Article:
It also has its own bedding line, Long’s Landmark, designed by the Long family. And the newest brand is Relyon, a British brand established in 1858. Long’s is the first and only U.S. dealer for that brand, which it says is “synonymous with the very highest standards of product design and manufacturing.” Long’s is interested in talking with other retailers who might want to carry that brand.

But back to the “stable” part of the equation.

Max Long, the founding father of this business, started it all in 1911 when he opened a mattress factory, building new mattresses and reconditioning old ones. He used horsehair and cotton, bedding staples of the day.

Today, Long’s still has a horsehair mattress in the store, but it is an oddity these days. The business has changed tremendously over the years, but the Long family is still steering the ship.

Bob Long didn’t plan to enter the family business. His goal was to become a dentist, but when that didn’t look too promising he joined the business. He started on the delivery truck, earned his father’s trust, and ended up waiting on customers.

Judie, Bob’s wife, joined the business as a bookkeeper, but “grew tired of the books and numbers,” according to a history of the business. She “dropped her pencil, slammed the ledger closed and declared herself a salesperson,” a job she still holds.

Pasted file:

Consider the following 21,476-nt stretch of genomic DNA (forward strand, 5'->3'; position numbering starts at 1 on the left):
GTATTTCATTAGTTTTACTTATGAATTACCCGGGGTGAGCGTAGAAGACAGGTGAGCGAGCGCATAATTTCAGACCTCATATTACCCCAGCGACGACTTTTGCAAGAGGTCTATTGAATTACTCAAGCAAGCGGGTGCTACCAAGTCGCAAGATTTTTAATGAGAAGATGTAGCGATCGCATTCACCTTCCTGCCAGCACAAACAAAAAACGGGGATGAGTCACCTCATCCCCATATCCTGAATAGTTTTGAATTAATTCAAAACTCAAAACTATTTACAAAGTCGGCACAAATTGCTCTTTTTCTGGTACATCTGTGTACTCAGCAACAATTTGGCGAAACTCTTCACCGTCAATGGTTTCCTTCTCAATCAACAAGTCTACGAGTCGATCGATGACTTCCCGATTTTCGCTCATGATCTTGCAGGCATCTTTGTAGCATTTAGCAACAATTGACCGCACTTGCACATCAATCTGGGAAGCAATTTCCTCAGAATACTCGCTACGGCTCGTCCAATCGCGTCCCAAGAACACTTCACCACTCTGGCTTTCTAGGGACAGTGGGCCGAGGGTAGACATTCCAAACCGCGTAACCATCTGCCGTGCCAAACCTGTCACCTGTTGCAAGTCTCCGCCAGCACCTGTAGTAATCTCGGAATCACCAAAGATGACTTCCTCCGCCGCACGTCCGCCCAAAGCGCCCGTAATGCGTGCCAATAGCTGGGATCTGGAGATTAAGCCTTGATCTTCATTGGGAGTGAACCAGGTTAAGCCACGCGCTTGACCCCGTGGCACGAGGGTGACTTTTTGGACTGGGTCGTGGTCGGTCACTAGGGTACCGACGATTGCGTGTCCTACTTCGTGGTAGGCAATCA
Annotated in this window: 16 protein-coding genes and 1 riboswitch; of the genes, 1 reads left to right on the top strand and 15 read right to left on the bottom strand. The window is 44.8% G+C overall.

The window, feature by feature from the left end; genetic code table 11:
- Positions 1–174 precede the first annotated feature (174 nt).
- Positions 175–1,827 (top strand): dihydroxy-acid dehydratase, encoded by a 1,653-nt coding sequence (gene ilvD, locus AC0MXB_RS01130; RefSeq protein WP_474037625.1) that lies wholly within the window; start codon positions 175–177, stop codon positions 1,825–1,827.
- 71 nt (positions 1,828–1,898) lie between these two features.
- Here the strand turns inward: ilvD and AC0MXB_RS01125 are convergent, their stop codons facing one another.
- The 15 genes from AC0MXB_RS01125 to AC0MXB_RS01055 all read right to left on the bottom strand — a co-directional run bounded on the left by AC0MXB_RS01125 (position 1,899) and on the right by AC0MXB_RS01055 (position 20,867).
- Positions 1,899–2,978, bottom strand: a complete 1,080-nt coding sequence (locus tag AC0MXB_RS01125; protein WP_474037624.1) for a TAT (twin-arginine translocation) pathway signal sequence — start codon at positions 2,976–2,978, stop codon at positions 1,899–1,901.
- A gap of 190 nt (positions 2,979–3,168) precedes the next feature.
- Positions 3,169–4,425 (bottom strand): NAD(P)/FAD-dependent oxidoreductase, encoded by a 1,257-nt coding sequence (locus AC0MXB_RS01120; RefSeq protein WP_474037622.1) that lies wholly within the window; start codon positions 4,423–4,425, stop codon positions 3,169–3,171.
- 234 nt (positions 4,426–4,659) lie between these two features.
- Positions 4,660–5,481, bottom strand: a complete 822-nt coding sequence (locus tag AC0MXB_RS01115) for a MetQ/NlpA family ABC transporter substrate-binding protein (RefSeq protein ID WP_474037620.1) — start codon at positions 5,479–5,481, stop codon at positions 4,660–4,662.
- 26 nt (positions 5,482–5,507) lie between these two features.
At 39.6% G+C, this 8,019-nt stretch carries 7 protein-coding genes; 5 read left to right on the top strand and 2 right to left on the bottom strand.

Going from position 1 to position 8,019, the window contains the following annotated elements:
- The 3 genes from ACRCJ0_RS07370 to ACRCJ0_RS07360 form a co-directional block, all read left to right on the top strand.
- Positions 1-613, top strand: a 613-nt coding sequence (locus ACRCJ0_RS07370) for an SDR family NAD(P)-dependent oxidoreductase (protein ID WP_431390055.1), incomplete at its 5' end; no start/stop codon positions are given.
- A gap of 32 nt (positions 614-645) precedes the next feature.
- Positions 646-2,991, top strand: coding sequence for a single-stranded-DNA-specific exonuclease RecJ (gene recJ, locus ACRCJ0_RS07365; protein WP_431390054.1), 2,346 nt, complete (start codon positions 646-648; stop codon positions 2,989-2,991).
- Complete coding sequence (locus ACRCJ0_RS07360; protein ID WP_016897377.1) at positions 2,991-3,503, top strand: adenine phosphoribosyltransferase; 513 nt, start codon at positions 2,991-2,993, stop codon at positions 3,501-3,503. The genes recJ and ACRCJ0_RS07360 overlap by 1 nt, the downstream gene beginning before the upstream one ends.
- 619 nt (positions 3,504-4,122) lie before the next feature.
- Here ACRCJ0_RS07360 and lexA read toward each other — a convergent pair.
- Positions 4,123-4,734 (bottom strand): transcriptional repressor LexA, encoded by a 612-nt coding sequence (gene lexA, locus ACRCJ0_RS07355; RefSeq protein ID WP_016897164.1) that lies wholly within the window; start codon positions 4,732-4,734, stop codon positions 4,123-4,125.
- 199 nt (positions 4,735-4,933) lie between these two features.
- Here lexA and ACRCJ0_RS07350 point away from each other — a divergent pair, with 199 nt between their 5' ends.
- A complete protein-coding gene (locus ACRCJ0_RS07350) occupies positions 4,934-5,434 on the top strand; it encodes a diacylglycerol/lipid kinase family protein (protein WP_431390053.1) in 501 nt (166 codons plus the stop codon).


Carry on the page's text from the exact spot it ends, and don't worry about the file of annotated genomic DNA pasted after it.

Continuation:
Their daughter, Terri, worked in the photography business for a while (her mother is a talented photographer), but decided to join the business, too.

Selling celebrities

Given its location on the Upper West Side of Manhattan, as New Yorkers like to call it, Long’s is in the middle of a good neighborhood. And, since New York is a magnet for celebrities of all types, Long’s has found itself with a healthy roster of celebrity customers.

John Lennon, Mick Jagger and former president John Kennedy all shopped at Long’s. When Bob Long took stock of all of Long’s famous customers, he came up with almost 400 names.

He’s got some interesting bedtime tales to tell.

Legendary Rolling Stones rocker Mick Jagger had a special request for Long’s: He wanted a wall-to-wall bed that would cover his entire bedroom floor. Exactly what he wanted to do with a bed of that size he didn’t say. Long was smart enough not to ask, but he had the bed manufactured to Jagger’s exacting specifications.

One of Long’s favorite stories deals with financier and Revlon Chairman Ron Perelman, who, at last count, had 10 homes around the world. Perelman, being a firm leader, wanted custom-made, extra-firm mattresses at each of his homes. But — and this was the catch — he also wanted one in his Los Angeles hotel room right away.

Long found a trucker to drive the mattress to the hotel — thus pleasing the picky Perelman.

Long’s has found favor with celebrities by working closely with interior designers throughout the city, many of which have celebrity clients. But Long and his staff also work directly with some of the celebrities themselves — helping their company develop a reputation for exceptional service.

The list of satisfied celebrity clients includes Jerry Seinfeld, Steve Martin, Carly Simon, Matt Lauer, Connie Chung and Diane Sawyer.

Retail Giants of Bedding: Why they stand out

  • Company has almost a century of service in the toughest retail market in the country.
  • While some bedding retailers come and go, Long’s has had a lifetime commitment to the bedding industry.